All posts filed under: feminism & equality

Veronica Mars: Iconic Feminist Show and Girl Detective

Veronica Mars: Iconic Feminist Show and Teen Girl Detective

Veronica Mars is one of my favorite television shows, and the title character is a fantastic depiction of a smart, vulnerable, brave, fallible young woman. If you haven’t seen it, I highly recommend setting aside some time and watching the entire series. (If you’ve got Amazon Prime, it’s available for free there right now or it’s less than $20 per season.) Below I analyze a few episodes from the first season of Veronica Mars, in relation to feminist theory (and just because I love it). About the show In Veronica Mars, the main character, Veronica, attends school while moonlighting as a private investigator. (If you haven’t seen it yet, you may want to come back later, unless you’re one of those people who love spoilers.) Set in a fictional, affluent town called Neptune, California, Veronica Mars frequently covers issues of race and class division, and feminism is addressed through the struggles and triumphs of Veronica and her friends. Veronica is a cute, blonde, white girl from California who viewers may assume is more surfer girl or spoiled brat at first, …

Heartbroken and Looking for a Solution

Dr. Brian Williams, a trauma surgeon at Parkland Hospital in Dallas, speaking to Don Lemon tonight on CNN is breaking my heart. He’s so sad and struggling with dealing with not having saved all of the police officers on Thursday night. And he’s also a black man sharing how he’s treated differently when he’s not in his white coat. I don’t understand why people think it’s okay to kill police officers. I don’t understand why black men die in custody and they’re forgotten the next day. I don’t know why this has to be us against them. It has to stop. It has to stop. So how are we going to stop it?

Keep Dallas in your thoughts.

Watching video of a mass shooting in your own city is strange and sad and difficult. Keep Dallas, and the DPD, and everyone who was at the protest in your thoughts. (The Dallas Morning News is providing fantastic coverage, with an understanding of the city often not found in national media, if you need an update.) Let’s also try to remember the protest before the shooting. It was peaceful and had the support of the police department. Demonstration in #Dallas @ Belo Garden Park pic.twitter.com/IUx5IaERSB — Dallas Police Depart (@DallasPD) July 8, 2016 And remember: This is from 2014, but is so incredibly relevant today. I miss Jon Stewart's Daily Show. This is how I feel. #Dallas pic.twitter.com/3BiQ0AoaAT — David Thomas (@NOTDavidThomas) July 8, 2016 I know there are police officers doing good work every day, including many in Dallas, where Chief Brown has turned the department toward community policing and deescalation over the past few years. And I appreciate them. But that doesn’t make those who aren’t doing the right thing less deserving of being held accountable. …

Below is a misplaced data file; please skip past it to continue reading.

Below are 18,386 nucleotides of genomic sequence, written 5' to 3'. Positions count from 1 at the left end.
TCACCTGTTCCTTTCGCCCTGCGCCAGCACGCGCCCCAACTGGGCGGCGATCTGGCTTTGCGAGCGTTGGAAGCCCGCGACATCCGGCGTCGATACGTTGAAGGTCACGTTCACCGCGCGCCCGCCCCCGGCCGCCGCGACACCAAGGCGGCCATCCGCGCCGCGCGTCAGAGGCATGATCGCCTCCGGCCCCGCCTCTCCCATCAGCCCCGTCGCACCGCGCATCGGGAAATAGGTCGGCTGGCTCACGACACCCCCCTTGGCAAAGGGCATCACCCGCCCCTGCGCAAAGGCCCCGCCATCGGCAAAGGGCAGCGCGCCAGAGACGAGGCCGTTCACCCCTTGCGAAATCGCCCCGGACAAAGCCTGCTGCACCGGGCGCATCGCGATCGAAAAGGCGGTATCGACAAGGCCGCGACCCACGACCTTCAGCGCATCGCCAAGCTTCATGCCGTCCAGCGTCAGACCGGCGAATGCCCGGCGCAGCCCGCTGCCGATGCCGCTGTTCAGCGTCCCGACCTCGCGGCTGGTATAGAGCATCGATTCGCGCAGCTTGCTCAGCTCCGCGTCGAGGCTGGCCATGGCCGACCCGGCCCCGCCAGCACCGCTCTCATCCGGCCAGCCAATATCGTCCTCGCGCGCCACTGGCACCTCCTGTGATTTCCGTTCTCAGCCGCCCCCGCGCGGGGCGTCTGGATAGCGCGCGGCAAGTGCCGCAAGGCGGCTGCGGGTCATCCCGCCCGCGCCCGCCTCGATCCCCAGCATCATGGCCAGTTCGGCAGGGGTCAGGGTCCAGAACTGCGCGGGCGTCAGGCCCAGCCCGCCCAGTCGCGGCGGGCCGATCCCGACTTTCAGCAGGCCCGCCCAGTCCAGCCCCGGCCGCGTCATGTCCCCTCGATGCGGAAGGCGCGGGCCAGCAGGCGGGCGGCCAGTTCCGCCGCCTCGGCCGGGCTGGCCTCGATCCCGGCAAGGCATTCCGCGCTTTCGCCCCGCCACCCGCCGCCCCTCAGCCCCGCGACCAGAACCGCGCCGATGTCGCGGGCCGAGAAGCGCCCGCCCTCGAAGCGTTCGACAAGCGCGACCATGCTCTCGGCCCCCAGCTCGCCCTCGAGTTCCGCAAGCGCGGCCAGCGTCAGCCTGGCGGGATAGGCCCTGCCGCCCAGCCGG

Justice Sotomayor is Right.

When I saw the news of Alton Sterling being killed by police last night, I was reminded of a dissent I’d recently read by Justice Sotomayor. I have a feeling the story the police give about why they approached Sterling, and why deadly force was used and is okay, will not being something with which I agree. Extrajudicial execution is NOT OKAY and it’s against what we’re supposed to stand for as Americans. Each time, this is heartbreaking, for every victim of this kind of treatment by police, and every black person who watches these things happen over and over and feels hurt, less welcome, less cared for, and that they are treated as less than fully American. It breaks my heart, and I’m watching from the view of being white. I can only imagine what it feels like from the other side, and it’s too much. And I know there are police officers out there every day not doing these horrible things, but even when acting within the law, our punishments have gotten out of control. Expecting citizens to be okay …

Support Feminist Frequency’s Ordinary Women

Have you seen the crowdfunding campaign for Ordinary Women: Daring to Defy History? It’s a new video series by Feminist Frequency “about challenging stereotypes, smashing the status quo, and being defiant.” And I really, really hope it gets funded. We’re overdue for telling history in a way that truly and completely includes women, beyond their roles on the sideline. (Speaking of history, I really hope the National Women’s History Museum becomes a reality soon, too.) Check Ordinary Women and donate!

Hey, Y’all

Last year I wrote about what I think about “y’all” (see: Mullenweg, y’all) and how I made an effort to start using it again, after many years not. It really is a fantastic word, especially for a gender-neutral way to address a group of people. I cringe when someone refers to a group I’m in as “guys” and wish the person would try another word every time, and for me that word is y’all. And now The Atlantic has caught on and agrees. America Needs ‘Y’all’: English has no standard second-person plural word, and it’s time for that to change. (Also, now I want to watch Friday Night Lights, y’all.)